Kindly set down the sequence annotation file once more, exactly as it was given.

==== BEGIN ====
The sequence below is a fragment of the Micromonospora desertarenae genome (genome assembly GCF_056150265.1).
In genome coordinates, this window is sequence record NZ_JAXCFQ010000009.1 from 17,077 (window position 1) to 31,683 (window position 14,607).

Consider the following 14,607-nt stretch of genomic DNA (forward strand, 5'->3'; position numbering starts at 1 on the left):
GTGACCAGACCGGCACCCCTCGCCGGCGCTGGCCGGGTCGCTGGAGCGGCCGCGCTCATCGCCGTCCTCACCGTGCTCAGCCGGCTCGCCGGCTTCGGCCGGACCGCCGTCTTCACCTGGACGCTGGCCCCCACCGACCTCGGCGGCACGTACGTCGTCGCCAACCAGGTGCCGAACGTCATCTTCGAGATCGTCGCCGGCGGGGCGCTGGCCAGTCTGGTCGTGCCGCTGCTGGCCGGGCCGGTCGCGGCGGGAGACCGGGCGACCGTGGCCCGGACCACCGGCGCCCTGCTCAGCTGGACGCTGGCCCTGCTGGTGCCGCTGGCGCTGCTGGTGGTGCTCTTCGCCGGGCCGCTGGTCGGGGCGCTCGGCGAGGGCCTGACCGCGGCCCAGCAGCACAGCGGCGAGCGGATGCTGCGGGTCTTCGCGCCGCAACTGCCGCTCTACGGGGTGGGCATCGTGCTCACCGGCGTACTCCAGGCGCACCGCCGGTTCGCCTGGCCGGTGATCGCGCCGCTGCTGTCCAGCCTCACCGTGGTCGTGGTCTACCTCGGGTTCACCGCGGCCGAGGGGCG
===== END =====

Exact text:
The sequence below is a fragment of the Micromonospora desertarenae genome (genome assembly GCF_056150265.1).
In genome coordinates, this window is sequence record NZ_JAXCFQ010000009.1 from 17,077 (window position 1) to 31,683 (window position 14,607).

Consider the following 14,607-nt stretch of genomic DNA (forward strand, 5'->3'; position numbering starts at 1 on the left):
GTGACCAGACCGGCACCCCTCGCCGGCGCTGGCCGGGTCGCTGGAGCGGCCGCGCTCATCGCCGTCCTCACCGTGCTCAGCCGGCTCGCCGGCTTCGGCCGGACCGCCGTCTTCACCTGGACGCTGGCCCCCACCGACCTCGGCGGCACGTACGTCGTCGCCAACCAGGTGCCGAACGTCATCTTCGAGATCGTCGCCGGCGGGGCGCTGGCCAGTCTGGTCGTGCCGCTGCTGGCCGGGCCGGTCGCGGCGGGAGACCGGGCGACCGTGGCCCGGACCACCGGCGCCCTGCTCAGCTGGACGCTGGCCCTGCTGGTGCCGCTGGCGCTGCTGGTGGTGCTCTTCGCCGGGCCGCTGGTCGGGGCGCTCGGCGAGGGCCTGACCGCGGCCCAGCAGCACAGCGGCGAGCGGATGCTGCGGGTCTTCGCGCCGCAACTGCCGCTCTACGGGGTGGGCATCGTGCTCACCGGCGTACTCCAGGCGCACCGCCGGTTCGCCTGGCCGGTGATCGCGCCGCTGCTGTCCAGCCTCACCGTGGTCGTGGTCTACCTCGGGTTCACCGCGGCCGAGGGGCG